JOHN HOARE'S FAMILY HISTORY
First draft March 21.2014
Our families come from quite a few parts of the UK, but for a few years at the end of the nineteenth century the different families were drawn to London. So much of their lives overlapped that have set up this page covering all the branches of my family in what is now generally known as 'Docklands' .There are several names used for overlapping parts of this historically important and interesting area, so we need to get some kind of handle on the names used.
London grew up around the river Thames from Roman times, but as trade grew over the centuries the ships became more numerous and larger, and needed to unload further East. The Victorian docks were built in and around a boggy loop of the Thames about five miles (8km) East of central London, covering around a square mile. On the maps this is a 'U' shape, and we will refer to the 'U' to identify the locations of the various sections. UK television viewers can see it most nights of the week under the end credits of 'Eastenders' on BBC 1! The area suffered greatly during World War II and fell into disuse in the mid 20th century with the coming of large container vessels, only to be reborn with the formation of the London Dockland Development Corporation in 1981.
The Eastern side of London is very low lying, often below high water level, and throughout history has been characterised by protective walls on the river bank and therefore stairs to allow access. Area names along the river will often end in 'wall', and names such as 'Wapping Old Stairs' will be used instead of street names. 'Harbour' is also used.
The East London History Society has made available a really excellent set of maps of the area published between 1745 and 2000. They clearly show the huge changes that have taken place, and are well worth a look.
ISLE OF DOGS
The mundane and most likely reason is that the area was the nearest hunting land to Greenwich Palace, and Royalty enjoyed hunting with dogs. Because it was so boggy it wasn't uncommon for the dogs to drown in the mud.
A much more colourful explanation is that an evil ferryman carried a rich gentleman from Greenwich to Poplar Marshes on a hunting trip, where he murdered him for his money. The gentleman's dog wouldn't leave his master's side, but took to swimming across the Thames to find food before returning, and was befriended by ferrymen. This continued until one day the dog came across the murderer, recognised him, and launched a furious attack. One of the ferrymen followed the dog back across the river, and to the dead man. Thus the murderer was identified and punished.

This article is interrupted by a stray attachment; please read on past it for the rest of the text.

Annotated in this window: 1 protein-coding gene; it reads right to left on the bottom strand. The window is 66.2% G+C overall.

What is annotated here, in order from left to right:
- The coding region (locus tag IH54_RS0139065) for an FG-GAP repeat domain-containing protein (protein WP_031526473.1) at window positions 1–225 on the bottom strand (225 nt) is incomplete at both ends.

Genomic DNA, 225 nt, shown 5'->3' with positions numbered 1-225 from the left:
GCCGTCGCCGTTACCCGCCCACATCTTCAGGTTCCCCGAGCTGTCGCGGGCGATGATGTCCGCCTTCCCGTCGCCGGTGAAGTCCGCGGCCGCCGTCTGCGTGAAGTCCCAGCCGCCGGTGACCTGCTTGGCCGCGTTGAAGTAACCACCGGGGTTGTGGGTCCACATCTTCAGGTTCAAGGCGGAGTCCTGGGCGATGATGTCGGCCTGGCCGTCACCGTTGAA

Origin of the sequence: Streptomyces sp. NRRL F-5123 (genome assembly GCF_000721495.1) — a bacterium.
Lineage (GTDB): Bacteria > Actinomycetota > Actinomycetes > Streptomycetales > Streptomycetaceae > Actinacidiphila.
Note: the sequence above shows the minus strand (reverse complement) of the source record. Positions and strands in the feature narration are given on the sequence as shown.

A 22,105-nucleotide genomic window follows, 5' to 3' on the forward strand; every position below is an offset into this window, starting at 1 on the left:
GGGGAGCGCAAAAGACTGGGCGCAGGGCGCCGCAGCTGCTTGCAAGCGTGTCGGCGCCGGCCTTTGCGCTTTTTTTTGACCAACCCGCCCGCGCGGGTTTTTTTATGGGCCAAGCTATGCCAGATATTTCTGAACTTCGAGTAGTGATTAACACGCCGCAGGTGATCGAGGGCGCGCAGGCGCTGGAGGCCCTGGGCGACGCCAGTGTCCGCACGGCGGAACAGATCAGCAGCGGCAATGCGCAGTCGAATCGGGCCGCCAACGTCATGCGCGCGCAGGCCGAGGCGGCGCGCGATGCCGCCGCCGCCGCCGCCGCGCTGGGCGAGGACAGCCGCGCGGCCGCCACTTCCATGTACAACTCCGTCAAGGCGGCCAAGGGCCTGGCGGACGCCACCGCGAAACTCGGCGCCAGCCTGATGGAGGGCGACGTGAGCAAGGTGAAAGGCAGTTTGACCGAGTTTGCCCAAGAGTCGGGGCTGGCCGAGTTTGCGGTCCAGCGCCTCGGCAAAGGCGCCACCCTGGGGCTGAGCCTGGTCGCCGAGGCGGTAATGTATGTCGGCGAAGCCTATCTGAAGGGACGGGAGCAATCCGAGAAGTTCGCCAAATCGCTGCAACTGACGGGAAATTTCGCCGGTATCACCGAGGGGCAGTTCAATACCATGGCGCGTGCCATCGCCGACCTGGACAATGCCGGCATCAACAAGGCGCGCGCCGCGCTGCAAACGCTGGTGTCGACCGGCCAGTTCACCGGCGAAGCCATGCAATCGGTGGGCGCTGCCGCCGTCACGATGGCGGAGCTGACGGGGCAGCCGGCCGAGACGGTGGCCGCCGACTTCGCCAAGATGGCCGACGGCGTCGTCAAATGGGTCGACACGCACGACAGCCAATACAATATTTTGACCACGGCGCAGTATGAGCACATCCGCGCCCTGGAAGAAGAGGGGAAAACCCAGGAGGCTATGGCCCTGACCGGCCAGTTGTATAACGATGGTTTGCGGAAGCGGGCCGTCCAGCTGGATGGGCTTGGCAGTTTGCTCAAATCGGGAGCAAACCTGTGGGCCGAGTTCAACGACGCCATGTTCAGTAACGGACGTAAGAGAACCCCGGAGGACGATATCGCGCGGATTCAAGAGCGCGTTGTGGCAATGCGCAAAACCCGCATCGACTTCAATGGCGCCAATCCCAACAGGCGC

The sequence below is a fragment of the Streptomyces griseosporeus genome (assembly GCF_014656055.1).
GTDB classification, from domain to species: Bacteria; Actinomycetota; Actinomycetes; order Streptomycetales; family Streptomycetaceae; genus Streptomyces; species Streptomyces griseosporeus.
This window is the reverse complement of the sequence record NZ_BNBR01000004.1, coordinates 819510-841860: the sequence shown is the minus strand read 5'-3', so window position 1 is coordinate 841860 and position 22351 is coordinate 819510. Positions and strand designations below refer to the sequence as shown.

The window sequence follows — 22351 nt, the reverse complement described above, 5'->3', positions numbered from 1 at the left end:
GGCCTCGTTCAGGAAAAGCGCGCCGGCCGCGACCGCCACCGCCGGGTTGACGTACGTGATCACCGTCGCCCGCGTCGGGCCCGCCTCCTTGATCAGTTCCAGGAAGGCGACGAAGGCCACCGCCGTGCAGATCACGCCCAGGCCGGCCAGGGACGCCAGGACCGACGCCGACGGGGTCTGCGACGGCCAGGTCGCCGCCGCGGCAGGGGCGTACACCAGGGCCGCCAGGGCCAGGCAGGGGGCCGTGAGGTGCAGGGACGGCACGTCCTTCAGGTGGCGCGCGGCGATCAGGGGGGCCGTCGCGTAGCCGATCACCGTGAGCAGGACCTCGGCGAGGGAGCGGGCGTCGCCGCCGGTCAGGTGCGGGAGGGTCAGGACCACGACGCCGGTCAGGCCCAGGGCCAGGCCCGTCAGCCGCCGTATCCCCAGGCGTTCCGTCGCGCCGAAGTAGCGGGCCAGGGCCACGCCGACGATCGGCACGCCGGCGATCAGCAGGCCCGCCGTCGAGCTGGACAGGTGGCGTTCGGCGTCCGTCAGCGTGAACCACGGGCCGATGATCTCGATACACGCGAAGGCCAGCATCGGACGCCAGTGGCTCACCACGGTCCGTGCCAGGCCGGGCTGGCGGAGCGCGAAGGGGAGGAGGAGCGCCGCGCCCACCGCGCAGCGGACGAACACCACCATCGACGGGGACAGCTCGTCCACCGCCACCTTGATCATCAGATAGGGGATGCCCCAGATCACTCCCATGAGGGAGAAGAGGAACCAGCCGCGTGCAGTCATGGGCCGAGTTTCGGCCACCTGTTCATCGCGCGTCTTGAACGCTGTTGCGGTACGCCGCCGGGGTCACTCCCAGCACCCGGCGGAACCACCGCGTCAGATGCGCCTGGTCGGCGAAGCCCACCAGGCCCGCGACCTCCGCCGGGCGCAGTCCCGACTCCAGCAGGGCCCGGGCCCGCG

The Blackwall Tunnel under the Thames was first opened as a single tunnel in 1893, catering for the road traffic of the time. A second tunnel was opened in 1967. It links Tower Hamlets to Greenwich and is still the most Easterly free crossing of the Thames. Our ancestor William Hatfield KELD, born 1825, lived at number 4, Naval Row, Brunswick place, Blackwall in 1861 when he worked as a ship's joiner - unfortunately where the house stood is now the Northern entrance to the Blackwall Tunnel!.
Under the LCC Tower Hamlets was represented by seven Councillors representing Bow and Bromley, Limehouse, Mile End, Poplar, St. George's in the East, Stepney, and Whitechapel. The LCC records are in Wikipedia and show that my great-great uncle Dalby Williams was elected as Councillor for St. George's in the East in 1895. He represented the Moderate party, allied to the Conservatives. My mother recounted two stories about this, first that he was very proud to have knelt before King Edward VII and had a photograph of the event, and second that he stood and lost as a Conservative candidate against one of the Benn family, probably Sir John Benn (the grandfather of Tony Benn the well known 20th century polititian) who records show was both an LCC Councillor and MP at about the right time. This is at least possible, though as yet unproven
© John and Sheila Hoare 2014
The British History Online web page for Blackwall and Coldharbour contains a large amount of well researched local history. It includes detailed coverage of numbers 1,3,5 and 7, including a contemporary map with house numbers, floor plans of numbers 5 and 7, and recent photographs. (seen 2013)
Wikipedia 'Coldharbour'(seen 2014)
Maps from The East London History Society (seen 2014)
Charles Dickens and The Isle of Dogs
Wikipedia London local Government (seen 2014)